Figurate Number are an interesting field to explore further -- this will probably re-appear a lot in problem solving!
Hard-coding can be king for time limits
ASCII to int and vice-versa</p>
<p>Here is the solution: <a href="https://github.com/jubinchheda/codechef/raw/master/ndiffpal.py">https://github.com/jubinchheda/codechef/raw/master/ndiffpal.py</a></p>jackpotmanSun, 17 Jul 2016 17:35:36 +0530https://discuss.codechef.com/questions/81930/ndiffpal-editorial/83303Comment by debjitdj on debjitdj's answerhttps://discuss.codechef.com/questions/81930/ndiffpal-editorial#82048<p>I prefer ideone.</p>
<p>WA code- <a href="https://ideone.com/5tWhzH">https://ideone.com/5tWhzH</a></p>
<p>AC code- <a href="https://ideone.com/RoGIe7">https://ideone.com/RoGIe7</a></p>
<p>can you explain now? :D</p>debjitdjWed, 08 Jun 2016 19:13:42 +0530https://discuss.codechef.com/questions/81930/ndiffpal-editorial#82048Comment by admin123 on debjitdj's answerhttps://discuss.codechef.com/questions/81930/ndiffpal-editorial#82032<p>because of null at the last of character array you can see this on codechef code, compile and run </p>
<p>just give n=30 and see the output</p>admin123Wed, 08 Jun 2016 01:22:36 +0530https://discuss.codechef.com/questions/81930/ndiffpal-editorial#82032Comment by debjitdj on pankaj_chopra's answerhttps://discuss.codechef.com/questions/81930/ndiffpal-editorial#82010<p>Ooohhh!!...wow!! :P Eurekaaaaaa!!! So, ideone and codechef online ide are giving different outputs!</p>debjitdjTue, 07 Jun 2016 00:41:24 +0530https://discuss.codechef.com/questions/81930/ndiffpal-editorial#82010Comment by pankaj_chopra on pankaj_chopra's answerhttps://discuss.codechef.com/questions/81930/ndiffpal-editorial#82006<p><a href="/users/93909/debjitdj">@debjitdj</a> In Codechef Online IDE, both are giving different outputs.</p>pankaj_chopraMon, 06 Jun 2016 22:28:06 +0530https://discuss.codechef.com/questions/81930/ndiffpal-editorial#82006Comment by debjitdj on pankaj_chopra's answerhttps://discuss.codechef.com/questions/81930/ndiffpal-editorial#82005<p>Have you tested the codes? In both the cases the output remains same (As expected). But I don't know why it is giving WA in codechef submission.</p>
<p>WA code- <a href="https://ideone.com/5tWhzH">https://ideone.com/5tWhzH</a></p>
<p>AC code- <a href="https://ideone.com/RoGIe7">https://ideone.com/RoGIe7</a></p>debjitdjMon, 06 Jun 2016 22:11:46 +0530https://discuss.codechef.com/questions/81930/ndiffpal-editorial#82005Answer by pankaj_choprahttps://discuss.codechef.com/questions/81930/ndiffpal-editorial/81995<p>Hey <a href="/users/93909/debjitdj"><a href="/users/93909/debjitdj">@debjitdj</a></a> <strong>cout<< a</strong> prints the characters of the <strong>string a</strong> untill the <strong>NULL character('\0')</strong> occurs in the string.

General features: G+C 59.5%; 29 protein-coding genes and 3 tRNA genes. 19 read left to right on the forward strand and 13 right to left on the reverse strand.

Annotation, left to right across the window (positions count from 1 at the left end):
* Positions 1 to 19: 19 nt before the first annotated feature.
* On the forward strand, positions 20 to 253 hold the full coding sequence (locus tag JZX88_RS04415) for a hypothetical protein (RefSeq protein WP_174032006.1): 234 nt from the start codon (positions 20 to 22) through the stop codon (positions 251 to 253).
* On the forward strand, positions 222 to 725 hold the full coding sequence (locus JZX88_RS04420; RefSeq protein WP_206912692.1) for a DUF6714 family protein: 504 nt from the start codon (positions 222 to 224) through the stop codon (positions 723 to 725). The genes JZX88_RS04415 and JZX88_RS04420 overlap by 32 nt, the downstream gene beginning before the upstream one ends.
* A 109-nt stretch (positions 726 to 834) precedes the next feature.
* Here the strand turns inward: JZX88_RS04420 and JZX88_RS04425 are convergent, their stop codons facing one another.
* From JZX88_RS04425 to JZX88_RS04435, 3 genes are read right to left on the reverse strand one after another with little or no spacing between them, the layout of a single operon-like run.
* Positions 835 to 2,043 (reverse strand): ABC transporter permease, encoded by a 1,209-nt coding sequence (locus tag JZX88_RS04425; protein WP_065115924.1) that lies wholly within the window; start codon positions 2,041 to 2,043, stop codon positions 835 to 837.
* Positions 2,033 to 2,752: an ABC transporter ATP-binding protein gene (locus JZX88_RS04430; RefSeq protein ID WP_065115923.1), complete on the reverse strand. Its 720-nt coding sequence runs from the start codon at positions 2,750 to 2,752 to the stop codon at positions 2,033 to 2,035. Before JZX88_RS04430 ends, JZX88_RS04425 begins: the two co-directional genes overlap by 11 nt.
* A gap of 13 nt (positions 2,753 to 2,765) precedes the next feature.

So, it is important to insert the <strong>NULL character('\0')</strong> in the end of the string.<br>So, you have to replace only<br><strong>char a[26]={'a','b','c','d','e','f','g','h','i','j','k','l','m','n','o','p','q','r','s','t','u','v','w','x','y','z'};</strong><br>statement by<br><strong>char a[27]={'a','b','c','d','e','f','g','h','i','j','k','l','m','n','o','p','q','r','s','t','u','v','w','x','y','z','\0'};</strong><br><strong>OR</strong><br><strong>char a[]="abcdefghijklmnopqrstuvwxyz";</strong><br>statement to correct your code.<br>Note that,in the latter statement , <strong>'\0'</strong> is not necessary, it is inserted automatically.</p>pankaj_chopraMon, 06 Jun 2016 16:01:19 +0530https://discuss.codechef.com/questions/81930/ndiffpal-editorial/81995Answer by rc1c2https://discuss.codechef.com/questions/81930/ndiffpal-editorial/81994<p>Not able to understand the formula for F(n) in second method. </p>rc1c2Mon, 06 Jun 2016 15:01:02 +0530https://discuss.codechef.com/questions/81930/ndiffpal-editorial/81994Answer by debjitdjhttps://discuss.codechef.com/questions/81930/ndiffpal-editorial/81991<p>I have used something different. I have simply printed $abcdef....xyzabcdef.....xyzabc...$ upto length $N$. This string has exactly $N$ palindromic substrings with length $1$.</p>
<p>Code- <a href="https://www.codechef.com/viewsolution/10325809">https://www.codechef.com/viewsolution/10325809</a></p>
<p>But I have some doubt. My first submission was WA, though I did the same thing, just with little bit changes. Can anyone figure out the fault?</p>
<p>WA- <a href="https://www.codechef.com/viewsolution/10325602">https://www.codechef.com/viewsolution/10325602</a></p>
<p>AC- <a href="https://www.codechef.com/viewsolution/10325809">https://www.codechef.com/viewsolution/10325809</a></p>debjitdjMon, 06 Jun 2016 13:01:11 +0530https://discuss.codechef.com/questions/81930/ndiffpal-editorial/81991Answer by arch_abshttps://discuss.codechef.com/questions/81930/ndiffpal-editorial/81974<p>The first method (abcabc....) is giving time limit exceeded error on using JAVA..</p>arch_absMon, 06 Jun 2016 00:32:38 +0530https://discuss.codechef.com/questions/81930/ndiffpal-editorial/81974Answer by bhambyahttps://discuss.codechef.com/questions/81930/ndiffpal-editorial/81957<p>Codechef editorials are just amazing! So much detail.</p>bhambyaSun, 05 Jun 2016 22:13:04 +0530https://discuss.codechef.com/questions/81930/ndiffpal-editorial/81957Comment by bhambya on bhishma's answerhttps://discuss.codechef.com/questions/81930/ndiffpal-editorial#81956<p>It's essentially the same, just that they are using 3 as mod instead of 26.</p>bhambyaSun, 05 Jun 2016 22:12:35 +0530https://discuss.codechef.com/questions/81930/ndiffpal-editorial#81956